La Paz, Bolivia

During our last week of January, Eduardo and I spent five days in La Paz, Bolivia. It is the highest capital in the world at 3,640 metres above sea level. That must be the average as much of the city is precariously built on the surrounding mountains

Its tumultuous, confusing streets take your breath away, literally and figuratively. Traffic and people mingle in often chaotic ways. We used taxis as buses were just too confusing. We walked a lot too, frequently going around in circles. Especially one evening. We had tickets for a traditional music concert by three of Bolivia’s most well-known artists, and we were looking for a relatively clean place to eat.

Trip Advisor sent us on a wild goose chase. We finally found “the place”, but it had closed down. No wonder! We lost about one hour just trying to locate it. People on the street sent us to a “safe” place although the man said he preferred the food in the market.

Let me assure you: clean is a relative term. Luckily, Eduardo and I have fairly tough digestive systems!

Food-wise we never did eat anything really good. Although I heard later that we should have gone into the richer section of the city for some better fare.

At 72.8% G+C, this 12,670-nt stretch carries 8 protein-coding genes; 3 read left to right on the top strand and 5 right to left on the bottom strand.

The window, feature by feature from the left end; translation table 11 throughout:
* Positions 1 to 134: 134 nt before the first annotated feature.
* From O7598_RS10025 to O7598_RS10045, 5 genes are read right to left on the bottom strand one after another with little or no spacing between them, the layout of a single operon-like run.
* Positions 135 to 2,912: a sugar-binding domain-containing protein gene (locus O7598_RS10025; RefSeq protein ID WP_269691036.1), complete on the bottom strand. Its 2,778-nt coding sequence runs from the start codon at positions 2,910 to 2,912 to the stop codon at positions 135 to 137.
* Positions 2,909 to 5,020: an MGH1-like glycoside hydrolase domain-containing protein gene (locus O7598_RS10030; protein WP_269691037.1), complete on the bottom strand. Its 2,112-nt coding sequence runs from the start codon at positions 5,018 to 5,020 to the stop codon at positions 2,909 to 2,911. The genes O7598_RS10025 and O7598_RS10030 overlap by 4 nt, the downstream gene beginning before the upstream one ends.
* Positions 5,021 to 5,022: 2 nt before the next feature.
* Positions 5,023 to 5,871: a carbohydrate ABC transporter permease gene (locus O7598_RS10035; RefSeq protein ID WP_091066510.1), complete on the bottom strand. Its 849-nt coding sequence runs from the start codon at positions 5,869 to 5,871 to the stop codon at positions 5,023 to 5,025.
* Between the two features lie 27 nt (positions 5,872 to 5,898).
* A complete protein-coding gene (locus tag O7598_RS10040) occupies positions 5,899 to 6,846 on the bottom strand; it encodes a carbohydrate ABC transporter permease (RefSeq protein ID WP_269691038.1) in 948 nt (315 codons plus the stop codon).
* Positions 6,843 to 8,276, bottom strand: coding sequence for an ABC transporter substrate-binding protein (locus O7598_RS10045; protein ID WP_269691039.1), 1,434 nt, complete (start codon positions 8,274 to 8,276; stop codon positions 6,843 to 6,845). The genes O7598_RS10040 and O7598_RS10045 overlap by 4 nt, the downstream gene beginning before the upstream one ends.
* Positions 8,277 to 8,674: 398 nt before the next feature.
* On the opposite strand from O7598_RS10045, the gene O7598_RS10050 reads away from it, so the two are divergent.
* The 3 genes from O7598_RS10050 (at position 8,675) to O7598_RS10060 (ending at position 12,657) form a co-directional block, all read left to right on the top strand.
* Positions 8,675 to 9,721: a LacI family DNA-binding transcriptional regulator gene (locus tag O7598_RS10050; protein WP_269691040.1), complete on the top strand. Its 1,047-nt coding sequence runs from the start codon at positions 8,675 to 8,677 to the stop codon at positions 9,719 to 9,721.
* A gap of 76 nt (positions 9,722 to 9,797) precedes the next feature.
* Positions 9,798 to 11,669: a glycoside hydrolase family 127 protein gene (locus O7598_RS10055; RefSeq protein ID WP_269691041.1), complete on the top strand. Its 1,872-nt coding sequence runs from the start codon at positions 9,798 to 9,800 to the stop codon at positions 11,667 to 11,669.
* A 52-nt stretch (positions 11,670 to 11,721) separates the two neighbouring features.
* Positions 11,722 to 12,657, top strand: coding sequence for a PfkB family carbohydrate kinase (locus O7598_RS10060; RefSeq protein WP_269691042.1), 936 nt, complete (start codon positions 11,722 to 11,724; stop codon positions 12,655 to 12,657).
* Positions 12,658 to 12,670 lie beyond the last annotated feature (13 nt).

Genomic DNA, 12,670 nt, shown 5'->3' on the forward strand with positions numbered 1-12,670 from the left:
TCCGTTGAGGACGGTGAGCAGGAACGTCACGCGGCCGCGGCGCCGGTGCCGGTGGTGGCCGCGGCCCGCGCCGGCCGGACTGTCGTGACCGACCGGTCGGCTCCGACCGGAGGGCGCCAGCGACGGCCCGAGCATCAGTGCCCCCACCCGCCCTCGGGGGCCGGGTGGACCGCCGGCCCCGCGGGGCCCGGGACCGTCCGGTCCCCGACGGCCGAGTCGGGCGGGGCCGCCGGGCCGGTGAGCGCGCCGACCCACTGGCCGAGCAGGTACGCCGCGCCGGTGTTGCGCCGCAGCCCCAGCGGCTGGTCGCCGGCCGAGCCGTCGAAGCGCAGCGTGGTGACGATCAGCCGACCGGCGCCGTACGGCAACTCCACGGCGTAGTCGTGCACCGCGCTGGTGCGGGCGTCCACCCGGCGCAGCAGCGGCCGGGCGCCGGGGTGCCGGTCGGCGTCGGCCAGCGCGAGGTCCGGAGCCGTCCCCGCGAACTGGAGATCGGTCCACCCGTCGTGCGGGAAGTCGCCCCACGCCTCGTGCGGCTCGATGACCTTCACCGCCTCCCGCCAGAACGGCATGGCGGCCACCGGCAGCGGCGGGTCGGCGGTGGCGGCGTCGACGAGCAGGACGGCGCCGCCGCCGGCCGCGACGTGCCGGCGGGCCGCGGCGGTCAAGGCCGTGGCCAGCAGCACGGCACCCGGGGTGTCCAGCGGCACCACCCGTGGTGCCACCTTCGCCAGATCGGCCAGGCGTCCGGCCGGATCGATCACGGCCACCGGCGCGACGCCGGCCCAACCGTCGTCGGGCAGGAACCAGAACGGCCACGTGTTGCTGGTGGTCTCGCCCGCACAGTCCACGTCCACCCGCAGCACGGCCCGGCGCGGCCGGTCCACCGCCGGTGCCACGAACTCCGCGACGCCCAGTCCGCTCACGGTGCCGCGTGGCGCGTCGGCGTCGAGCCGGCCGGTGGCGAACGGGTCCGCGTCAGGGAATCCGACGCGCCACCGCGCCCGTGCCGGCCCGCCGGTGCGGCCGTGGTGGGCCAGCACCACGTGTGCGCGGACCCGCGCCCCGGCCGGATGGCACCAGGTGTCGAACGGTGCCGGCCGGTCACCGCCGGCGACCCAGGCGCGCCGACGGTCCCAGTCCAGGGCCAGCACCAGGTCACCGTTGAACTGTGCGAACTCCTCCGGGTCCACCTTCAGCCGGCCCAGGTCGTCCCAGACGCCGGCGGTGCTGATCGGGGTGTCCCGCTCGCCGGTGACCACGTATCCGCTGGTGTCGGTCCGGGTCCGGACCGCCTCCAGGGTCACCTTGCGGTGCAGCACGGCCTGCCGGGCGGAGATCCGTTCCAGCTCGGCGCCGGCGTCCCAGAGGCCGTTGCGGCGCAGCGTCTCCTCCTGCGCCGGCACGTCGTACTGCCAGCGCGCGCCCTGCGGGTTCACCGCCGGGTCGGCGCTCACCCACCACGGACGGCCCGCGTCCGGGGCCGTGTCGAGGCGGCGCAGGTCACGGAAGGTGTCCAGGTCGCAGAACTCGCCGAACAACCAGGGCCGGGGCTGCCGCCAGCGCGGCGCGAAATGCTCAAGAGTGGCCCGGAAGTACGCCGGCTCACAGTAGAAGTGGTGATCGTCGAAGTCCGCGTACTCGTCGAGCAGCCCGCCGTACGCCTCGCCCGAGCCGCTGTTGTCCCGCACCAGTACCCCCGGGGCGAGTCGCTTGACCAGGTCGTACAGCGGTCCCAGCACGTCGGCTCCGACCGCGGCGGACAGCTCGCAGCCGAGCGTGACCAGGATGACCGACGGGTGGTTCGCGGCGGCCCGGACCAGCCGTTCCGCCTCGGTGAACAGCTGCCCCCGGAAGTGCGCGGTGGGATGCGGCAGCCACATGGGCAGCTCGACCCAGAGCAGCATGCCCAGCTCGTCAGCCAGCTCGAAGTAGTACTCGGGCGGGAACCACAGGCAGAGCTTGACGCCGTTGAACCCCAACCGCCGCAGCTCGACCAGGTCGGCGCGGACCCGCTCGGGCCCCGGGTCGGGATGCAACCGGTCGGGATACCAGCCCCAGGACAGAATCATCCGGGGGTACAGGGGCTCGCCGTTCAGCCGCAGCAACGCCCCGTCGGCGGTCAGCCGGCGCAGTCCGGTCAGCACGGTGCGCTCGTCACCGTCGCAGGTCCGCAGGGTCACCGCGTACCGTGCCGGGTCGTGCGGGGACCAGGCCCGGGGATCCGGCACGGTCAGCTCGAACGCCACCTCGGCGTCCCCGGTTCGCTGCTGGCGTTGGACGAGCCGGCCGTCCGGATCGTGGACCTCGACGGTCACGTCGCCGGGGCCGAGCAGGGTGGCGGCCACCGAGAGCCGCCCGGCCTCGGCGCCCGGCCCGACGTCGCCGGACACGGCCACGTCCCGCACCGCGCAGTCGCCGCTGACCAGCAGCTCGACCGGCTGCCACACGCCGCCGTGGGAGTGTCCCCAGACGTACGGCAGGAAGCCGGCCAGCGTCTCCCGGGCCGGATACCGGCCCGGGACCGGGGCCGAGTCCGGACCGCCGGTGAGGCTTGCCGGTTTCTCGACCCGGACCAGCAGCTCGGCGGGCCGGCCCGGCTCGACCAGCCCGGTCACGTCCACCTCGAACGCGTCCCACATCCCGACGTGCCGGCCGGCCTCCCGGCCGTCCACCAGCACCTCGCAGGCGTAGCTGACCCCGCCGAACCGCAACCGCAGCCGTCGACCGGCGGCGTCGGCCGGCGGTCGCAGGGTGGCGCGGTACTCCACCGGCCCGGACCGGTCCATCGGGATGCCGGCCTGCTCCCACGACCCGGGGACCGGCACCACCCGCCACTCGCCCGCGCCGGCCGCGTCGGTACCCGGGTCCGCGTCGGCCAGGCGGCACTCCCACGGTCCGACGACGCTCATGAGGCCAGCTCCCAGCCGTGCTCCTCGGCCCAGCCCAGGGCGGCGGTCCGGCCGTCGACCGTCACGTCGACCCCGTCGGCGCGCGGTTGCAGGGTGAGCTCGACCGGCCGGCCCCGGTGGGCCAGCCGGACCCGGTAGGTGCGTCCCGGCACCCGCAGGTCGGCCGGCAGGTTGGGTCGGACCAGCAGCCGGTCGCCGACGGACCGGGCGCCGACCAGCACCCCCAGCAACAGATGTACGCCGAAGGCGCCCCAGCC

Our Airbnb was located fairly centrally, and the family was very nice. They lived in a modern 10th floor three bedroom apartment.

The father is an architect, and still works on contracts part-time. His wife (both around 60) keeps this room rented plus an apartment on another floor that her son (who lives in the US) owns. Another son who is doing a Masters degree stays with them one week a month, along with his wife who works nearby, and their two year old son. Grandparents take him to and from daycare. They seem to be a very close family who help each other in many different ways.

That’s what I like about Airbnb. You often get to meet and interact with a local family.

During our stay, there was a festival going on called Alasitas. It honours the Aymara god, of abundance, Ekeku. Merchants sell all kinds of miniature objects and money. People buy what they would like to have in the coming year. Or what they want to give to friends and family: cars, houses, money, gold, or other more mundane articles such as cell phones or even university diplomas!

It reminded me of the Chinese custom of buying miniatures for the dead. Things one would need in the next world.

At the concert, the musician even gave out wads of miniature money to the audience. He gave me so much I had lots to share with everyone around me.

Ernesto Cavour Aramayo (picture of hin posing with Eduardo in title photo, and playing the charango on the left immediately above) is the founder of the Museum of musical instruments. He is also a prolific writer, an accomplished musician and inventor of many instruments. One being the two-sided guitar which you can see being played in the pictures.

Oh, yes, we took a ride up a mountainside on their new “Mi Teleferico”. There are four different lines of cable cars. What would take one hour in a noisy, crowded, dusty, smoky bus takes only ten minutes, but locals told me it costs twice as much as the bus.